Facebook has formed a blockchain team staffed with high-profile executives. Blockchain technology could help to restore brand confidence and Facebook could even launch a crypto payments system.
Facebook is a master at keeping their internal projects secret. However, there have been several hints that the company is investigating blockchain use cases.
Yes, this is the same company that sold our privacy for a quick buck. The same company that derives billions of ad revenue from its centralized data monopoly. Could they be working on a blockchain-based, decentralized social media platform?
That’s highly unlikely.
But even though Facebook and decentralization sounds odd, they must at least be looking at it. All big tech companies are investigating potential use cases of the technology, so simply ignoring the trend is not an option.
Even though we don’t know what exactly Facebook is working on, we can make some qualified guesses.
High-profile staffing indicates movement
In May 2018, Facebook has formed a new team dedicated to blockchain technology. It’s a small team, but staffed with high-profile Facebook executives.
David Marcus, who has previously been running the company’s successful standalone messaging app, is heading the team. Instagram’s VP of Engineering, James Everingham, and Instagram’s VP of Product, Kevin Weil, are also on-board.
Hence, Facebook seems serious about it. Why would you have some of your best horses in the race if there was nothing to win?
A decentralized social media platform? Unlikely.
One thing is for sure: Facebook is not going to commit suicide by creating a decentralized social media platform. The company’s entire business model is based on collecting users’ data for targeted ads. They have no interest in storing user data on a secured blockchain which they cannot access themselves.
In fact, Facebook is so blockchain-paranoid, they even banned crypto and blockchain ads on their platform. They have revoked this ban in the meantime, but it’s still hard for blockchain businesses to advertise. All to the benefit of the user … of course!
However, there have been several attempts by other companies to create decentralized social media platforms. Steemit, where users are rewarded with cryptocurrency unites instead of Likes, is the most prominent example. None of these platforms have reached any significant size yet.
Facebook might be looking into the perks which these other platforms offer, and ways how to integrate some of it into Facebook.
Restoring brand confidence
Now that we have discussed what Facebook is NOT going to do, what could they do instead?
A blockchain initiative could be a way for Facebook to restore confidence in the brand.
The company has gotten a hit after the Cambridge Analytica scandal, and lawmakers are looking for ways to regulate Facebook and keep its power in check.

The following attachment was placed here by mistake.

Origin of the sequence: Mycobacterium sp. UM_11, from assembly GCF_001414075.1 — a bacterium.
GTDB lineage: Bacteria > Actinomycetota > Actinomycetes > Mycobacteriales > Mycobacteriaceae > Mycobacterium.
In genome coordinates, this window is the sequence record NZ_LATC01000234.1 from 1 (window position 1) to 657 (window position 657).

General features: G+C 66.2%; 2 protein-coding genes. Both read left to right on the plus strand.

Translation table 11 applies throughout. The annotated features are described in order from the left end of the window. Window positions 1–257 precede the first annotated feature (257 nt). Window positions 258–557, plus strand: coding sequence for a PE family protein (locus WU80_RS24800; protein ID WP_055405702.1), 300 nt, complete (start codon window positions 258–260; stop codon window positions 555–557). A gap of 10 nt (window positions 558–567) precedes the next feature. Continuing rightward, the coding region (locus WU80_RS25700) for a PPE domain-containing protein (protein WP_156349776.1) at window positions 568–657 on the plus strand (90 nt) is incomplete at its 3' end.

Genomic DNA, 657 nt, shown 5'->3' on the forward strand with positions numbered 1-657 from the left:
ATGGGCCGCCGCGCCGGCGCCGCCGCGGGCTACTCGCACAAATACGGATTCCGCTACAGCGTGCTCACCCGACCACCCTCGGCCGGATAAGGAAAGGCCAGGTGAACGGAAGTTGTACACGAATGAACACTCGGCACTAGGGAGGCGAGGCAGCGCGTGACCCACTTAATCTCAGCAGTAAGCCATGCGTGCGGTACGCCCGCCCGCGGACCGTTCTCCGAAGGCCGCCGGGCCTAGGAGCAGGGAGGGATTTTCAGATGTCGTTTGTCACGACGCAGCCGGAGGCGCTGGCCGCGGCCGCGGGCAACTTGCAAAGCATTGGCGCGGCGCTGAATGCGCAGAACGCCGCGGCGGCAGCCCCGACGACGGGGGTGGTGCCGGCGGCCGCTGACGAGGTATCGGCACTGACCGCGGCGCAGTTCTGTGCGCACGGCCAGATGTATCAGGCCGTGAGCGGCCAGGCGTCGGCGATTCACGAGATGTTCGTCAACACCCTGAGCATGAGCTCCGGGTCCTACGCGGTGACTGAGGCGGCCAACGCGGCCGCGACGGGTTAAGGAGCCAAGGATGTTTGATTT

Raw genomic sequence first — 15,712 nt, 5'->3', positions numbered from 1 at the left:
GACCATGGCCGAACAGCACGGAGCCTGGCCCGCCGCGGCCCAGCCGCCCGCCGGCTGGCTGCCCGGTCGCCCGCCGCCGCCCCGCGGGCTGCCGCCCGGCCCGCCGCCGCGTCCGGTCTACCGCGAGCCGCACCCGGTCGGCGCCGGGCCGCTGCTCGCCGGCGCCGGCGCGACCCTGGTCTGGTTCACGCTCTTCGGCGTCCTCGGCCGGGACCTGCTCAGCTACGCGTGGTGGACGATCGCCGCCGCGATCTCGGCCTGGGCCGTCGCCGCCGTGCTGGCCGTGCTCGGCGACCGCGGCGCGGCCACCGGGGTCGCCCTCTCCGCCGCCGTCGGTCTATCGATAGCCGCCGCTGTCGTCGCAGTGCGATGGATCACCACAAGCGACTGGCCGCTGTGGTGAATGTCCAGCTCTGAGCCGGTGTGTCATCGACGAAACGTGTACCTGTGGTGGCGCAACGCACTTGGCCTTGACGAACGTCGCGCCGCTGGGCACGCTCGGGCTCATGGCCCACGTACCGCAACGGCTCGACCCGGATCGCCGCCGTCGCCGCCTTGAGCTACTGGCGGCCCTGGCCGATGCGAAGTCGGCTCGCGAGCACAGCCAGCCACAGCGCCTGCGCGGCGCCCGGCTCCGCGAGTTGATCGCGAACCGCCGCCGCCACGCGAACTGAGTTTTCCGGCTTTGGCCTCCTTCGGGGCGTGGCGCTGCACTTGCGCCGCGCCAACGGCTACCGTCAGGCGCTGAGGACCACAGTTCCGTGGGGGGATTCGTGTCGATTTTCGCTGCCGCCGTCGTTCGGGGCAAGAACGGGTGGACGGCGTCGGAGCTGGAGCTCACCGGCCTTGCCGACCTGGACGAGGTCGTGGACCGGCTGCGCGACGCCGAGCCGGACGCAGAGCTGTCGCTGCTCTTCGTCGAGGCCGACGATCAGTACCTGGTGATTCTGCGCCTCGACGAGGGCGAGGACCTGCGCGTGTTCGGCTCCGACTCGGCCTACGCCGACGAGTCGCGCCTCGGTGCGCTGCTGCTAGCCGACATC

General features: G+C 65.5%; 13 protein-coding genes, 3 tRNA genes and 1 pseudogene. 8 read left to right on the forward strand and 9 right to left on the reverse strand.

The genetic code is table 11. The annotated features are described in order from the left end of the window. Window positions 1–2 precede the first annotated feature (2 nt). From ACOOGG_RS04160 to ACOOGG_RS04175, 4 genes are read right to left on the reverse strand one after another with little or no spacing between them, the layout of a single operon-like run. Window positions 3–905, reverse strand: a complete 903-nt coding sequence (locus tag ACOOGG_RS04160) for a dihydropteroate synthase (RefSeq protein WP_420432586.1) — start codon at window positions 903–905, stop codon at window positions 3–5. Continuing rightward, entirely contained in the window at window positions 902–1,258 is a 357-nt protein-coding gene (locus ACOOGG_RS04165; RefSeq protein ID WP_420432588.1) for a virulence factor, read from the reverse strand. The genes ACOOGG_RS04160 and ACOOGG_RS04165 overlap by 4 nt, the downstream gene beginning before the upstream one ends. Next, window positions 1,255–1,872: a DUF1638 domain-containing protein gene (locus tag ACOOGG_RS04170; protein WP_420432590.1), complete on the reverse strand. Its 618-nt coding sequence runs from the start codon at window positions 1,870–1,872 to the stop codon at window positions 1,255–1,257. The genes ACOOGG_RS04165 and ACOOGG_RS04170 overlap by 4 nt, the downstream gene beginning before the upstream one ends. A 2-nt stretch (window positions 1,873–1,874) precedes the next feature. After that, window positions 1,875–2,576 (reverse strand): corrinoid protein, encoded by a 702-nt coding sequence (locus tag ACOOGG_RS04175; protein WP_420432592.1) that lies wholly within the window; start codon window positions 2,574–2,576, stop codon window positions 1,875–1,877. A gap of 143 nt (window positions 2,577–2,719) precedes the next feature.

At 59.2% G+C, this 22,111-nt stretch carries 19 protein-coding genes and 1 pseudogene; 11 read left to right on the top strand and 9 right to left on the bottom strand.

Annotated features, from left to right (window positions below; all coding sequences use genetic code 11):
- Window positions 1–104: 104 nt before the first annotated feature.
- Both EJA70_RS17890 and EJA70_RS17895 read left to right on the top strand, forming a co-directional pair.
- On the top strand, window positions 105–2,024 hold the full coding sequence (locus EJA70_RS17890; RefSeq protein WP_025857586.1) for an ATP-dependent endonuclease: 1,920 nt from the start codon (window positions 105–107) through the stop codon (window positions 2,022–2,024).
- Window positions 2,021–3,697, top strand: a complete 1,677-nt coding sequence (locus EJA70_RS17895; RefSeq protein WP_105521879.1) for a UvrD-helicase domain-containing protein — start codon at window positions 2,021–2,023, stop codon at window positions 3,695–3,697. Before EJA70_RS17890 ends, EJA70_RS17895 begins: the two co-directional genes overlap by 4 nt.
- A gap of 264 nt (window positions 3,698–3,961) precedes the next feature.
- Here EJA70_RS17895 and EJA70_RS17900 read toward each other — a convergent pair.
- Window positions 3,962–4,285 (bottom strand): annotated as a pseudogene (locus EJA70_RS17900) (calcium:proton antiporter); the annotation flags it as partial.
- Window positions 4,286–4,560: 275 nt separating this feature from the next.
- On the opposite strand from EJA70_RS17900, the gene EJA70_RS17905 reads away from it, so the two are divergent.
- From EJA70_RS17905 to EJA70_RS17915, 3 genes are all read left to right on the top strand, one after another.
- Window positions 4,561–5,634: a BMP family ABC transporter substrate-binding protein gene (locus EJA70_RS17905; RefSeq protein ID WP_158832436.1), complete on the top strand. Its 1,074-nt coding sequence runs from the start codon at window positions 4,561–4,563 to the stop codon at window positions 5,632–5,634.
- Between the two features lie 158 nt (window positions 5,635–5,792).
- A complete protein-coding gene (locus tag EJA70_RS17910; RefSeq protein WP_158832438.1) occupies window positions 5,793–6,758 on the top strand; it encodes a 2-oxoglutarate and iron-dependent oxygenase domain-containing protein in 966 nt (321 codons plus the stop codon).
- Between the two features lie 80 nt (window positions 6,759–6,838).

Facebook wants to avoid this at all costs. Thus, blockchain could be a way for Facebook to polish up its corporate image.
It’s therefore entirely possible that Facebook is looking for ways how to improve data security and transparency via blockchain technology.
But make no mistake, they will still try to get your data without telling you how they use it. That’s their core business. But they might give up some of their current practices, or at least pretend to do so.
Facebook could also be looking into a blockchain-based payments platform. The company could build a crypto wallet with its own token, allowing users to pay for products and services which they discover through Facebook ads. This way, Facebook and its partners could sidestep credit card processing fees.
Facebook is reportedly also seeking data partnerships with banks, which indicates the company may have financial services ambitions. Considering Facebook’s scale and technical know-how, that would not be out of reach.
Mark Zuckerberg himself has made statements regarding cryptocurrencies. In January 2018, he mentioned cryptocurrencies when disclosing his annual projects for 2018:
“There are important counter-trends to [the rise of Big Tech] — like encryption and cryptocurrency. I’m interested to go deeper and study the positive and negative aspects.”
David Marcus, head of the newly established blockchain team, has previously worked with PayPal and was sitting on the board of Coinbase. He has recently resigned from this role, citing a potential conflict of interest. He said his decision to resign was “because of the new group I’m setting up at Facebook around blockchain”.
Looking at Facebook’s patent history, the company has already been pursuing the idea of digital currencies in 2007, even before the Bitcoin launch.
At the time, the company has applied for a patent for “giving gifts via a social network and displaying icons representing assets … the assets include real assets, digital assets, and virtual assets.”
Considering Facebook’s massive user base, the company would also have a serious advantage in coin distribution.
Even if we don’t know what exactly they are going to do next, there a many ways how Facebook could use blockchain technology.
Facebook might even take the recent allegations seriously and start rethinking their business model. The company could create blockchain-based applications to fundamentally reshape the way how they deal with data privacy and security on the platform.
Or Facebook’s blockchain team could simply be a PR stunt, or a juicy bit of corporate politics. Only time will tell.
Apple doesn’t sleep either. Find out more in our article. <Apple and Blockchain<